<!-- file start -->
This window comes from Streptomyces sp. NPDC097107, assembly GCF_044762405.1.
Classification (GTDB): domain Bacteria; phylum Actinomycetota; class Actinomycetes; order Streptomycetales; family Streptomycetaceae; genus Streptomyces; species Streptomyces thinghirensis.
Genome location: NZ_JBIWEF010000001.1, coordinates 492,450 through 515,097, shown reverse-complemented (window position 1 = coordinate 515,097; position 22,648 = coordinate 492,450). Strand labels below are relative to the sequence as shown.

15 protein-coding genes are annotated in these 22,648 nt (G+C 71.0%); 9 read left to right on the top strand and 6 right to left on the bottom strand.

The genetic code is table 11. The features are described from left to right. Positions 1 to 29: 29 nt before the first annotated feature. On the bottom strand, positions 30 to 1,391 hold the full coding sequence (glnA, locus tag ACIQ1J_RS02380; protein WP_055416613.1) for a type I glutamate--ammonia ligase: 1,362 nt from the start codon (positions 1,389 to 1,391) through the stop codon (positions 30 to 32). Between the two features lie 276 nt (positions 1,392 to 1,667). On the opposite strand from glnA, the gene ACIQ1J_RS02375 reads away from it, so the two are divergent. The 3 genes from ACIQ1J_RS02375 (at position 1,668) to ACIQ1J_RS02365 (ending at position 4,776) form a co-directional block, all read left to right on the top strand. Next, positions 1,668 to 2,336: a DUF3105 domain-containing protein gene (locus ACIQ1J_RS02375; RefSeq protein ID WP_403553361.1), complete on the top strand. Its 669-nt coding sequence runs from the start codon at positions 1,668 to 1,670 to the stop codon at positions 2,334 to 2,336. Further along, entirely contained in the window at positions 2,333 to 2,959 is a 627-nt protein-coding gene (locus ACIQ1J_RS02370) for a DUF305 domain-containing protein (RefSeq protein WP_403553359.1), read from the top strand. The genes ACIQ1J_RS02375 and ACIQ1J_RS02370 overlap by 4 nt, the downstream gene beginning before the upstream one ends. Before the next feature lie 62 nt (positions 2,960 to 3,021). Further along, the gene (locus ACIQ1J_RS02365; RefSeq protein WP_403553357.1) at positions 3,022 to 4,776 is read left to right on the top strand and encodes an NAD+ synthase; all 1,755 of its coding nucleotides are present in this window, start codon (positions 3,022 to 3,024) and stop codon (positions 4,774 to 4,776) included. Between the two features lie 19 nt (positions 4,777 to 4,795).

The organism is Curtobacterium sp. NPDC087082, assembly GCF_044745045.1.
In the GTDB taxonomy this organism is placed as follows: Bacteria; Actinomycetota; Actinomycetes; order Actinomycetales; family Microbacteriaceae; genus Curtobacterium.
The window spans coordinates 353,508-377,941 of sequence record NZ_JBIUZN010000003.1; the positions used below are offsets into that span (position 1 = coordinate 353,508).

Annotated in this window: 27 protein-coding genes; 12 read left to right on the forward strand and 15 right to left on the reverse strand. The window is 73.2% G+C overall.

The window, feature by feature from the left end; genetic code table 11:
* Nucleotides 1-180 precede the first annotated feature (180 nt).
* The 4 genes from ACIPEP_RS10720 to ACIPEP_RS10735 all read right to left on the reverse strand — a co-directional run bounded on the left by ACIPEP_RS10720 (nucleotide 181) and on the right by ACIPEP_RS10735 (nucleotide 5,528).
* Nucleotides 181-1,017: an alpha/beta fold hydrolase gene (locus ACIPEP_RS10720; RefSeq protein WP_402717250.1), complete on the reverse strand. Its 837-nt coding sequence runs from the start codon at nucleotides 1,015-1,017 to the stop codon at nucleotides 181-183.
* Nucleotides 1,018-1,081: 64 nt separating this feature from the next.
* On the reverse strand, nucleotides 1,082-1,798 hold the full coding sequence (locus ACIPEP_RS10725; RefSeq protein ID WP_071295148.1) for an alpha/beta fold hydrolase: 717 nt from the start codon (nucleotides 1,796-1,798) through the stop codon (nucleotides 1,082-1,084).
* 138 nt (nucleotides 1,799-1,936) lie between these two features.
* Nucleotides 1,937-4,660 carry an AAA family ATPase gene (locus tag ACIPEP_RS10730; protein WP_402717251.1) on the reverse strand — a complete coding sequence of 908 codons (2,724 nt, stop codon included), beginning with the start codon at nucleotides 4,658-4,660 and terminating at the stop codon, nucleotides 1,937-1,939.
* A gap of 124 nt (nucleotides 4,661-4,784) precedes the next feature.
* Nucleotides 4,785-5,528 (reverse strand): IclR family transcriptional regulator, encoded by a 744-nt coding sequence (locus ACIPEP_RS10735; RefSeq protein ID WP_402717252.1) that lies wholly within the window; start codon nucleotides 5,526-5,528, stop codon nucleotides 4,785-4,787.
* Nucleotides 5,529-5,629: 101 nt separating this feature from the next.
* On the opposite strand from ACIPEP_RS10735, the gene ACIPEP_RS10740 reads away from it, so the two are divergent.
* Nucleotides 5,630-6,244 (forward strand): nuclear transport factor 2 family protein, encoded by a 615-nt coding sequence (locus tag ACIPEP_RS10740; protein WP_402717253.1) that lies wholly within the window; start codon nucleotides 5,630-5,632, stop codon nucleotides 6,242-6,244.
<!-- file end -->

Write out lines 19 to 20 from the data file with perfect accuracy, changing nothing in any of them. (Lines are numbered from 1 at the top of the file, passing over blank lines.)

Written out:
* Nucleotides 4,785-5,528 (reverse strand): IclR family transcriptional regulator, encoded by a 744-nt coding sequence (locus ACIPEP_RS10735; RefSeq protein ID WP_402717252.1) that lies wholly within the window; start codon nucleotides 5,526-5,528, stop codon nucleotides 4,785-4,787.
* Nucleotides 5,529-5,629: 101 nt separating this feature from the next.